Since the beginning of December, the faithful as well as the visitors of the Saint-Eustache Church have discovered the new benches of the parish. Functional and timeless, they are the result of a particularly well-framed call for projects, won by Constance Guisset and Houssard Mobilier.
In the heart of the Halles district, in Paris, the Church of Saint-Eustache is well known to art lovers, for the collection of works it contains (from Rubens to Keith Haring), and for its openness to contemporary artists for installations and performances, as shown for example by its activity during the Parisian Nuits Blanches. It is difficult to imagine that this majestic church was originally a simple chapel built in the 13th century. Enlarged under François 1er in the XVIth century, then by Colbert in the XVIIth (one still finds there his tomb), in the post-Revolution times, it even became a “temple of agriculture”, before regaining its activity and its brightness in the 19th century thanks to the restoration carried out by Victor Baltard, who designed most of the furniture and the organ case. A challenge to intervene again in this place rich in history, but also a necessity understood by Father Yves Trocheris, parish priest.
A supervised call for projects for new benches
A particularly lively place, next to the religious services, the site of course welcomes every day its share of tourists, but also a large public for a rich concert program: it became essential to replace a park of benches extremely solicited and manipulated, with the necessity that the proposal be in harmony with the place. A working group was set up, initially to draw up precise specifications. Chaired by Isabelle de Ponfilly, he also had the mission of identifying – and even matching – industrialists and designers to respond effectively to a call for projects. Of the fifteen or so applications submitted, in January 2022, the proposal submitted by Constance Guisset and Houssard Mobilier was unanimously accepted.
Benches with a “noble sobriety
In a dialogue that began as soon as the project was presented, Constance Guisset and Houssard Mobilier pooled their know-how and experience to design benches that would reflect a “noble sobriety”.
All in solid beech, dark stained, they blend particularly well with the decor. Their curved lines avoid a too austere posture, and give an impression of softness and lightness. The backs are dressed with a pictogram symbol of the Church, which takes the antlers of the deer and the cross from the legend of St. Eustace (the latter would have converted after a vision occurred during a hunting trip) skillfully revisited by the French designer. Note that the choice of beechwood also met local production criteria (from the Normandy bocage), and the mortise and tenon joints avoid the use of glue.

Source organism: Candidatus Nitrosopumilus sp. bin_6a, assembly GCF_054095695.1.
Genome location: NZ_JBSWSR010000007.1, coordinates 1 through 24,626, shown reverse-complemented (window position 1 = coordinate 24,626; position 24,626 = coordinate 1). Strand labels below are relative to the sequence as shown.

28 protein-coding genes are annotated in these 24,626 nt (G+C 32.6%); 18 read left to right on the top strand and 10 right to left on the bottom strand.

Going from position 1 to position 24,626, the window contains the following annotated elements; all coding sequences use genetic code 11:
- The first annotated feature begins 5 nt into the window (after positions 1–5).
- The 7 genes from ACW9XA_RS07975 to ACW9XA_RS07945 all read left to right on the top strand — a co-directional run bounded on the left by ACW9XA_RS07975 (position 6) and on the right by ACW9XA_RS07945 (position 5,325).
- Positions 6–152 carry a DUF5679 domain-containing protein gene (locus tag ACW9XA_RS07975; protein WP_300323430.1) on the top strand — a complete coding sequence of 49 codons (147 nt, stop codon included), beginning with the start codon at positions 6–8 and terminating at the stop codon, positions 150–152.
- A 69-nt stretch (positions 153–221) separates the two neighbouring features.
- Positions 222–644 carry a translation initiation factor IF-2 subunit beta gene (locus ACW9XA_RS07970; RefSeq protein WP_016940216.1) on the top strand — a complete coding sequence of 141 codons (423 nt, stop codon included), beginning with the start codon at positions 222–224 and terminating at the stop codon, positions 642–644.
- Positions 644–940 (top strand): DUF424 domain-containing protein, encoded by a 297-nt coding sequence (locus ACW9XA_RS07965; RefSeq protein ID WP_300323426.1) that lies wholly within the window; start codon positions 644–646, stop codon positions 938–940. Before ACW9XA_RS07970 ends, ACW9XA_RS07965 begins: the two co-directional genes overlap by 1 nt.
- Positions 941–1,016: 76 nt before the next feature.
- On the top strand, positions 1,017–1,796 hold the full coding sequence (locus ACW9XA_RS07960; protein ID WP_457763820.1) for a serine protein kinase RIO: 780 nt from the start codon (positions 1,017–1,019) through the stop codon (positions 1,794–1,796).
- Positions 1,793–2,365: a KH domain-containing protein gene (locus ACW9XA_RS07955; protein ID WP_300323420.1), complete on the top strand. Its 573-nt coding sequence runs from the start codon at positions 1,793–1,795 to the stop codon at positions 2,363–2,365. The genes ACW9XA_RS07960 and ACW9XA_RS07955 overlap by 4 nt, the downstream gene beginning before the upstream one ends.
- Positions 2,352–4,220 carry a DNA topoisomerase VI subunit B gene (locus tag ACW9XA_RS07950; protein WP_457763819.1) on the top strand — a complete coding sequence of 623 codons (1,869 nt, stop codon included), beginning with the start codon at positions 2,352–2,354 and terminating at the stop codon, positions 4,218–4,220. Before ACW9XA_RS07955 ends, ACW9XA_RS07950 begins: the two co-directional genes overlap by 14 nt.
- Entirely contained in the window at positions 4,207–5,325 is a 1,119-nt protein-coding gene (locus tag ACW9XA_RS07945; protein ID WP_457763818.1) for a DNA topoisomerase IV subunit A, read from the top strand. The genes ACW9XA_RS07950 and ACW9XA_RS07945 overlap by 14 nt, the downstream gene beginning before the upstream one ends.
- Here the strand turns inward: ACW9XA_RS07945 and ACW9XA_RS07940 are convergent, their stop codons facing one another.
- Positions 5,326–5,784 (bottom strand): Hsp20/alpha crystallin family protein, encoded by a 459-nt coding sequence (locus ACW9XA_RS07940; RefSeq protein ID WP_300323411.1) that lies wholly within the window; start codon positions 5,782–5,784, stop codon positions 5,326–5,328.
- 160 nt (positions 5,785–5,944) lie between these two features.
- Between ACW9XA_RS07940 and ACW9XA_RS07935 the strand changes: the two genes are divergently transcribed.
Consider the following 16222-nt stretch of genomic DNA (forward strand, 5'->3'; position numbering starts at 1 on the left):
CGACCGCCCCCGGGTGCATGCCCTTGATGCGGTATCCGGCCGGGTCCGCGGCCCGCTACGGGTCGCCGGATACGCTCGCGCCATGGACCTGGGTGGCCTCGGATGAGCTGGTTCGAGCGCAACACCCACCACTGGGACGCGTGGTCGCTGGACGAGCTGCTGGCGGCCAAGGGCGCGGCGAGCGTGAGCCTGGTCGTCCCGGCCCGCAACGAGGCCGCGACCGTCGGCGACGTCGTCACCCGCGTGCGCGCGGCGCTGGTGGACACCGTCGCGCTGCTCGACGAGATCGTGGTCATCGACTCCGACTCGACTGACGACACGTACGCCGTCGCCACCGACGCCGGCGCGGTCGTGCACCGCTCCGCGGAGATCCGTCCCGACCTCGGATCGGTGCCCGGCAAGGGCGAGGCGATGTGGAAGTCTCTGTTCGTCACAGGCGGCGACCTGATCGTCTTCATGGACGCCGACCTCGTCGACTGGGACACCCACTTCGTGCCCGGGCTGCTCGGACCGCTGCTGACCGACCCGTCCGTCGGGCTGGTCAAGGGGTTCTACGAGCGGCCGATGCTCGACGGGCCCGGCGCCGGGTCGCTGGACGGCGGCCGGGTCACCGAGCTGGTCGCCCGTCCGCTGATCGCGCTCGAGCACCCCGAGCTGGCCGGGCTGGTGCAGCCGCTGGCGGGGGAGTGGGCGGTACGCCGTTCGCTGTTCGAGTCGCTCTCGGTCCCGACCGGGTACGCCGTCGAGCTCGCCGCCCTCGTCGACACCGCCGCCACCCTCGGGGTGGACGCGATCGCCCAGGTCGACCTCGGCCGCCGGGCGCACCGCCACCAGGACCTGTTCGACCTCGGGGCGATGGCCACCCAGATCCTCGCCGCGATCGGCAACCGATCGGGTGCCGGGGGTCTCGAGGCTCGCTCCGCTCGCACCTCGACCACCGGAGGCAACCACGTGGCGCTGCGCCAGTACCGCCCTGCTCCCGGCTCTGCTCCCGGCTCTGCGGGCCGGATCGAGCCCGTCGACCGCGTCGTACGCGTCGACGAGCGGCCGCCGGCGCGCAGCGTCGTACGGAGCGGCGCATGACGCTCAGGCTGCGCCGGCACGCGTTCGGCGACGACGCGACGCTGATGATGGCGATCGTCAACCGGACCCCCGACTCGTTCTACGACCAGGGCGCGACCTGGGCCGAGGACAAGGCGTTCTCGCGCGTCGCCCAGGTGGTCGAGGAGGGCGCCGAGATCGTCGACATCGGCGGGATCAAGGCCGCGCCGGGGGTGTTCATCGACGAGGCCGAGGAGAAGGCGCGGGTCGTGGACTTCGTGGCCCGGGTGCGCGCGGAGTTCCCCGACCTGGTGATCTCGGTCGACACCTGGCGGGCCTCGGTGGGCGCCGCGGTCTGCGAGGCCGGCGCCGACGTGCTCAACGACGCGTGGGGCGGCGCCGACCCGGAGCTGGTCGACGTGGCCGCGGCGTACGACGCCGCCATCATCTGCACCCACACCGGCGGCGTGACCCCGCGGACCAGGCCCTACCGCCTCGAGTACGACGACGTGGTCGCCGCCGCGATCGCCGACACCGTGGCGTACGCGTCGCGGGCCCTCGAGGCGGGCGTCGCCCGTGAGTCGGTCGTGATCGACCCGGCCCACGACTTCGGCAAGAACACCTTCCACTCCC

Stunningly reversible benches
In addition to its well-mastered aesthetics, this bench meets various logistical requirements: it is light, easy to move, and can be stacked thanks to precise work on the design of the armrests. Its reversible backrest makes it possible to switch in a jiffy from a position facing the altar, for a liturgical activity, to a position facing the back of the church where a majestic organ is located and where a concert program is held throughout the year. The backrest position can be changed thanks to a balancing system located inside the bench, between the seat and the armrests. The backrest is self-locking in each position to avoid permanent movement. This reversibility will relieve the work of the church’s logistics teams. Constance Guisset relied on the expertise of Houssard Mobilier, a specialist in seating for places of worship, for the implementation of this mechanism: the challenge was to adapt the principle to a seat that is meant to be mobile, because the design was thought to deliver a structure as light as possible (18 kg for a three-seater) while maintaining the criteria of robustness necessary for intense use and a great durability.